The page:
Two-Way Media Files Motion to Dismiss AT&T's Appeal in Forty Million Dollar Missed Deadline Case

On Monday, Two-Way Media filed a motion asking the Federal Circuit to dismiss AT&T's appeal of a district court's order refusing to extend AT&T's time to file a notice of appeal. Following a three-week jury trial and a final judgment of $40 million in favor of Two-Way Media, AT&T's attorneys admitted to receiving Notices of Electronic Filing ("NEFs") through the district court's electronic filing system, but failed to read the orders. Consequently, AT&T's attorneys did not realize that the district court had ruled on all of the post-trial motions, triggering AT&T's time to appeal. The district court denied AT&T's motion for an extension of time to file a notice of appeal under FRAP 4(a), holding that the failure of AT&T's attorneys to read the orders did not constitute excusable neglect.

AT&T filed a Notice of Appeal as to the district court's order refusing the extension of time. AT&T's Notice of Appeal also seeks review of the district court's substantive rulings on the post-trial motions.

In its Motion to Dismiss, Two-Way Media argues that the district court's ruling on the extension of time is the only issue properly before the Federal Circuit. Two-Way Media asks the Federal Circuit to dismiss the appeal as to the district court's substantive rulings on the post-trial motions. Two-Way Media also goes a step further, asking the Federal Circuit to rule now that the district court did not abuse its discretion in denying the motion for an extension of time. According to Two-Way Media, courts of appeals can review a district court's exercise of discretion under FRAP 4(a) on a motion to dismiss in order to promote judicial efficiency.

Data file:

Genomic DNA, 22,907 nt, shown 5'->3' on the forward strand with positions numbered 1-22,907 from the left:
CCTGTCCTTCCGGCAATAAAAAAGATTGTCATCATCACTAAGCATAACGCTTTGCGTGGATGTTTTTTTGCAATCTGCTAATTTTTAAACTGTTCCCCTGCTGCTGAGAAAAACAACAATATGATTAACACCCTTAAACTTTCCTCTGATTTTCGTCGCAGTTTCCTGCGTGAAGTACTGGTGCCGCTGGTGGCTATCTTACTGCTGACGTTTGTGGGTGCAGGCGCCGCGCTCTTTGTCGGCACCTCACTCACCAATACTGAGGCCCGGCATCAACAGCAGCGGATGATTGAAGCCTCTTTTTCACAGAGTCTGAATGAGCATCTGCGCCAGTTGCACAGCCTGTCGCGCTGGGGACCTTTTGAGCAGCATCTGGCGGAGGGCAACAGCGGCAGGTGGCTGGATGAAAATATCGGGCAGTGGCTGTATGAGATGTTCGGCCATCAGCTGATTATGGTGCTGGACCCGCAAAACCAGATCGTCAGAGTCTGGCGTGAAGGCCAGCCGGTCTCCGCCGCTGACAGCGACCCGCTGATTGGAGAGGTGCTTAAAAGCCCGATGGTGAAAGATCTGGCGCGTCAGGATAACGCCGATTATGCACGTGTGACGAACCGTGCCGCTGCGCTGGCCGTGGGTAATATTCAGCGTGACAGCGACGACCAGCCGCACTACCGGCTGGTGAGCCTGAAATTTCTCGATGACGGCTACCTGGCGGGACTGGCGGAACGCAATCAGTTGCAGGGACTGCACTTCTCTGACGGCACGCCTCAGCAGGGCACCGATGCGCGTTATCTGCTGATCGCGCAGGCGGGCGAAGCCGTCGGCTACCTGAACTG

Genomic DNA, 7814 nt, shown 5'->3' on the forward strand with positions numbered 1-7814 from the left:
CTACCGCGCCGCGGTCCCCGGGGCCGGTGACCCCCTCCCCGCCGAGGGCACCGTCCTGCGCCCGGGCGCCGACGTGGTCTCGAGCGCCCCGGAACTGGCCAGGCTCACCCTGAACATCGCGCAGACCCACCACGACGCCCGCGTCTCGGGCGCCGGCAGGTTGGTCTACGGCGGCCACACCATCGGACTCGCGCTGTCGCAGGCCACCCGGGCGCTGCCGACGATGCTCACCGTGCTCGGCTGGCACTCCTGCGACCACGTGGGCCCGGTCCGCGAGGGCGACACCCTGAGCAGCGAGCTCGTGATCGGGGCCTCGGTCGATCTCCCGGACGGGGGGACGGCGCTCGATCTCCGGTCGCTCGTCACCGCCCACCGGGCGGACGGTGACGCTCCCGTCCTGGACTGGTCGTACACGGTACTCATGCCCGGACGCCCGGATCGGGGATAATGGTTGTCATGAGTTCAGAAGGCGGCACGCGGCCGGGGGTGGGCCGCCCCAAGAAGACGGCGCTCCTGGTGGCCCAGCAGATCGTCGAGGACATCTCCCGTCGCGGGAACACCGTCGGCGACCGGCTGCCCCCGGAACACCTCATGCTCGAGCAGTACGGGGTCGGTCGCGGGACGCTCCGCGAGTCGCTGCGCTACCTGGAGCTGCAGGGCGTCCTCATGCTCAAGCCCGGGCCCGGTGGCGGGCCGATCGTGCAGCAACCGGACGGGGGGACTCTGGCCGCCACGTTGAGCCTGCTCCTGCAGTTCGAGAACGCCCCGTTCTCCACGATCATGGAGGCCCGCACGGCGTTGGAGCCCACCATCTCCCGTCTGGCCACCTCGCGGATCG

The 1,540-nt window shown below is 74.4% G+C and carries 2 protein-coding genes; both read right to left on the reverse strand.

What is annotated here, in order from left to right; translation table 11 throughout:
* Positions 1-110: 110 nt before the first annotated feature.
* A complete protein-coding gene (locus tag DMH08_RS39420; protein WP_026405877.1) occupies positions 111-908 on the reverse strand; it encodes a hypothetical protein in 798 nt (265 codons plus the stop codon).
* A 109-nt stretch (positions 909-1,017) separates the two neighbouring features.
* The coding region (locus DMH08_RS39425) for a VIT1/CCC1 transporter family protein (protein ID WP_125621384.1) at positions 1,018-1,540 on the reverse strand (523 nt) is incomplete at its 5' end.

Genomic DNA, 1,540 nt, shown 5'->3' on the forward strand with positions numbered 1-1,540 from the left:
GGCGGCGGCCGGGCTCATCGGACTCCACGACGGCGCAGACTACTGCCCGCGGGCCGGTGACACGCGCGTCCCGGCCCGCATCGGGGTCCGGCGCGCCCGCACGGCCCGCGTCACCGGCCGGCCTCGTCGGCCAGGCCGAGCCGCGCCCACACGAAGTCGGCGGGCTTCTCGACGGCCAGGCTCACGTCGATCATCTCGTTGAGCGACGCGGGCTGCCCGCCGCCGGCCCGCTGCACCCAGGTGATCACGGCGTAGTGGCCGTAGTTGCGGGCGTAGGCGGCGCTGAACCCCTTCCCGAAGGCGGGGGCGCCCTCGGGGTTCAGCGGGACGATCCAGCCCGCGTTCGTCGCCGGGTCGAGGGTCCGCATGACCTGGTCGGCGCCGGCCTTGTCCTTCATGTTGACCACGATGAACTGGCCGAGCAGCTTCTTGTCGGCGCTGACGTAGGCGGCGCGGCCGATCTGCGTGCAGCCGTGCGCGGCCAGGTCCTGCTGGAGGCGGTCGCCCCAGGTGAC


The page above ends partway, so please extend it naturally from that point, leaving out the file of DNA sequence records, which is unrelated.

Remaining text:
Two-Way Media argues that the district court did not abuse its discretion in this case, because it properly concluded that AT&T's failure to appeal was not the result of excusable neglect. In its district court pleadings, AT&T admitted that at least ten attorneys at two different law firms received the NEFs from the court. Litigation assistants at both of AT&T's outside law firms downloaded the orders and saved them in the firms' electronic files. But because the original NEFs indicated that the orders only related to rulings on the parties' motions to file the post-trial briefing under seal, none of AT&T's attorneys actually read the orders. Two-Way Media argues that under the circumstances, the district court correctly found that the failure of AT&T's attorneys to read the court's orders was not excusable neglect. Two-Way Media also argues that the district court acted within its discretion because extending AT&T's time to appeal would prejudice Two-Way Media, which had made business decisions based on its belief that AT&T was not going to appeal the district court's final judgment.